7th person dies after mass shooting at Fourth of July parade in Highland Park, Illinois.

The alleged gunman who attacked an Independence Day parade in suburban Chicago fired more than 70 shots from an AR-15-style pistol that killed at least seven people, then evaded the first capture by dressing in disguise and blend in with the fleeing crowd, police said Tuesday. †

Lake County Major Crime Task Force spokesman Christopher Covelli told a news conference that the suspected gunman, who was arrested late Monday, used a high-powered rifle “similar to an AR-15” to fire bullets from a commercial building into a crowd gathered for a parade in Highland Park, Illinois, a close-knit community on the shores of Lake Michigan that has long attracted the rich and sometimes celebrities.

More than 30 people were injured in the attack, including one who died on Tuesday, Covelli said.

Police say the suspect then dropped the gun and escaped, blending into the crowd as if he were an “innocent bystander”, dressing up as a woman to hide his facial tattoos. He walked to his mother’s house and borrowed her car, police said.

Investigators who questioned the suspect and viewed his social media posts have not identified a motive for the attack, police said.

VIEW | Weapon was bought legally, police say:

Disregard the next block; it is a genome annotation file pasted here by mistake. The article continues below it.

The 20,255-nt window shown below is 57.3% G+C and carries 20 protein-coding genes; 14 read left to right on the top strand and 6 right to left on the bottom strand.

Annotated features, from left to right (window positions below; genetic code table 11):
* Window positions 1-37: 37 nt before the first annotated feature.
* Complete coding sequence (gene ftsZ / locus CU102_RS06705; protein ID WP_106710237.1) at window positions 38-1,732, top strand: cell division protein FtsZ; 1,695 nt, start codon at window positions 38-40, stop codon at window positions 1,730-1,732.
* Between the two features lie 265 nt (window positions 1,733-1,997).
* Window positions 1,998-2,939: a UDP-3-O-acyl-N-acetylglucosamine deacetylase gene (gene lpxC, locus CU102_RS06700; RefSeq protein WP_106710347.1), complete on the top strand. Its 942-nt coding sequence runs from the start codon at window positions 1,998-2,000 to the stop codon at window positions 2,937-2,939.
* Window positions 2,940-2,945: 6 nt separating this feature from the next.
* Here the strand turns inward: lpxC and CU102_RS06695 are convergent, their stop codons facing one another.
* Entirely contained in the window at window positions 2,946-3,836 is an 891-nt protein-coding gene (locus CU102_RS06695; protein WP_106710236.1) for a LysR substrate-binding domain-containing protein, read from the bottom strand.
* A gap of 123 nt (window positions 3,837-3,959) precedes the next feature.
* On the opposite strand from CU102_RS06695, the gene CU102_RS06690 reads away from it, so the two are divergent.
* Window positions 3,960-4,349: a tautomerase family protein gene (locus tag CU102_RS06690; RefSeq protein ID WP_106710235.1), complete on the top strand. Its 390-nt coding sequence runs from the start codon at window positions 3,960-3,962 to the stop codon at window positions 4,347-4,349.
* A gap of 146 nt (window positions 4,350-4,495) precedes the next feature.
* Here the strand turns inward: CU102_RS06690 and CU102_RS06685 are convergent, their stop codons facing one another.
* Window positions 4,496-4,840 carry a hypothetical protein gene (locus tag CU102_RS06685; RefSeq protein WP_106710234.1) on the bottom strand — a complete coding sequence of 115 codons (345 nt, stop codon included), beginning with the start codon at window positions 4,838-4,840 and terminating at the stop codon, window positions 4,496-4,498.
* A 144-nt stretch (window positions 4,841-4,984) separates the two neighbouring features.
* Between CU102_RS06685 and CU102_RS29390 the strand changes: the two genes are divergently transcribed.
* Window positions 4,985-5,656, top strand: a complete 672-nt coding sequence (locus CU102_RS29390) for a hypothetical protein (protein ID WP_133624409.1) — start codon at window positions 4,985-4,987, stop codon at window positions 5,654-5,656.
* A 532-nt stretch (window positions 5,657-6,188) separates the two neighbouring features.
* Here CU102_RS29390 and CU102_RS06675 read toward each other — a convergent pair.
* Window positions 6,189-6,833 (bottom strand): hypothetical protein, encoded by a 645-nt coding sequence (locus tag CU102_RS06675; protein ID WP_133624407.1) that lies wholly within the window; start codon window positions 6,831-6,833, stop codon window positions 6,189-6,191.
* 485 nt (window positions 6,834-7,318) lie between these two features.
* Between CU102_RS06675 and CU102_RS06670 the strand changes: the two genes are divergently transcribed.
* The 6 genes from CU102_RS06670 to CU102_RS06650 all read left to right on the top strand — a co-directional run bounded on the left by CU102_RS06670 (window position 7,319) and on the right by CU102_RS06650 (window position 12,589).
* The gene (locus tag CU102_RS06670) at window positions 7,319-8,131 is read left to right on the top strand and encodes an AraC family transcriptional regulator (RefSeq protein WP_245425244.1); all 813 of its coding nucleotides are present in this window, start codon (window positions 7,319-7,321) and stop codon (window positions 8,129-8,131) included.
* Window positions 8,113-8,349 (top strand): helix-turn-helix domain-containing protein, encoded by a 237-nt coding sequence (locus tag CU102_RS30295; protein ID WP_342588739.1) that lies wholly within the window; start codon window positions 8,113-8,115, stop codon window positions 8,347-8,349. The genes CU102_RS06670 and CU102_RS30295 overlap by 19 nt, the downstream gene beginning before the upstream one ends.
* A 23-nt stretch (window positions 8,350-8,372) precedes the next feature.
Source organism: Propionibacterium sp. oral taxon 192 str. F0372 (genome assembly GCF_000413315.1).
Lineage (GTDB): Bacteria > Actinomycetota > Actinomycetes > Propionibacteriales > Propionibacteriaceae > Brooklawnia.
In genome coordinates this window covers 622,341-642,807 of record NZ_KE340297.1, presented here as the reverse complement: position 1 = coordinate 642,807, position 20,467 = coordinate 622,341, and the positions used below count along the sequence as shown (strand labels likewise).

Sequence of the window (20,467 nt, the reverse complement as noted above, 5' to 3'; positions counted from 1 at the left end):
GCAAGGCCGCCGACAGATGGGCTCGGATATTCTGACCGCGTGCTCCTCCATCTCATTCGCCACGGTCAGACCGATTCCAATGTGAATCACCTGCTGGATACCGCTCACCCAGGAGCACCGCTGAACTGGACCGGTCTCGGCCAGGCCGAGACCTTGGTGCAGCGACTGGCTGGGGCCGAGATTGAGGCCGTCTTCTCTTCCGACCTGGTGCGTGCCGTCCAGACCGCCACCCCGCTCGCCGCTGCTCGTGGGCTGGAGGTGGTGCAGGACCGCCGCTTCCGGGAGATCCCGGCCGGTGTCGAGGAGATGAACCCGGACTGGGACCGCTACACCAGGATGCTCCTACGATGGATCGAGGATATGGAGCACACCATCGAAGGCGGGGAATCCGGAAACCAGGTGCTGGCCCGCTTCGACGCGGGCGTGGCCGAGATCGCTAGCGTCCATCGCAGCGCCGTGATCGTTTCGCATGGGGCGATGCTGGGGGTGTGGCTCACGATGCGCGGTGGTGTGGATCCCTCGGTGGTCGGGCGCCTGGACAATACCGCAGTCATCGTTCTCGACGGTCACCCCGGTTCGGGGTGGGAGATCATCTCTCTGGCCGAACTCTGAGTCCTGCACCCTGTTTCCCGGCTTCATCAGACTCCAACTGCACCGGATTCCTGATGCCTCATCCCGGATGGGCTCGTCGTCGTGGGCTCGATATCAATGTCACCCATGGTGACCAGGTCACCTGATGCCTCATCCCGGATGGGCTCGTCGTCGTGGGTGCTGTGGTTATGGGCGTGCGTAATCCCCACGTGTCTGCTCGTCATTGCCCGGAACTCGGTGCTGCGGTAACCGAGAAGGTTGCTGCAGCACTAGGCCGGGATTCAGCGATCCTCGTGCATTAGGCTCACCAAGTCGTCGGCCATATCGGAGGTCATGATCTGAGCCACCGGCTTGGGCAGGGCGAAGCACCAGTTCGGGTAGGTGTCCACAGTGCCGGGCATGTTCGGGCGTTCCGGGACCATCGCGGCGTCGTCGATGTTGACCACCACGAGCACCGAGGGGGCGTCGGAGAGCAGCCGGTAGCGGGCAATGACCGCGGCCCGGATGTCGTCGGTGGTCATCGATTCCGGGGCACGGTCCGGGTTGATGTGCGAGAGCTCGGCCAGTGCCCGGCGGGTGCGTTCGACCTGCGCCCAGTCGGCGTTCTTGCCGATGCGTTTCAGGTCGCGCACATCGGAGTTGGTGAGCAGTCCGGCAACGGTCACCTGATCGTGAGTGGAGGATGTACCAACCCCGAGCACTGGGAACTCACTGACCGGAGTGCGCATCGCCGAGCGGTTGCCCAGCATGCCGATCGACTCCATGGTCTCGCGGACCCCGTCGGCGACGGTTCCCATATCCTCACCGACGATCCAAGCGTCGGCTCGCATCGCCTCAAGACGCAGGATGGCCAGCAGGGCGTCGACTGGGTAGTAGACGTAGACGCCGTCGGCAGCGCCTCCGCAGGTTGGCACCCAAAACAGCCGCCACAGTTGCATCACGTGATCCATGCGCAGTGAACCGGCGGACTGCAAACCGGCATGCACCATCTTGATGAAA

Suspected gunman planned attack for weeks, police say

The suspected gunman spent weeks planning a mass shooting at an Independence Day parade in Highland Park, Illinois, dressing up as a woman to avoid identification, police said Tuesday.

They also found no indication that the shooter had been targeted by anyone based on race, religion or other protected status.

The authorities have not filed any criminal charges.

Earlier in the day, FBI agents peeked into trash cans and under picnic blankets as they searched for more evidence where the attacker opened fire.

‘It is now commonplace’

The shots fired during the parade were initially mistaken for fireworks, before hundreds of panicked revelers fled in panic.

A day later, prams, lawn chairs and other items were left behind by panicked parade-goers within a wide police perimeter. Outside the police tape, some residents drove up to pick up blankets and chairs they had left behind.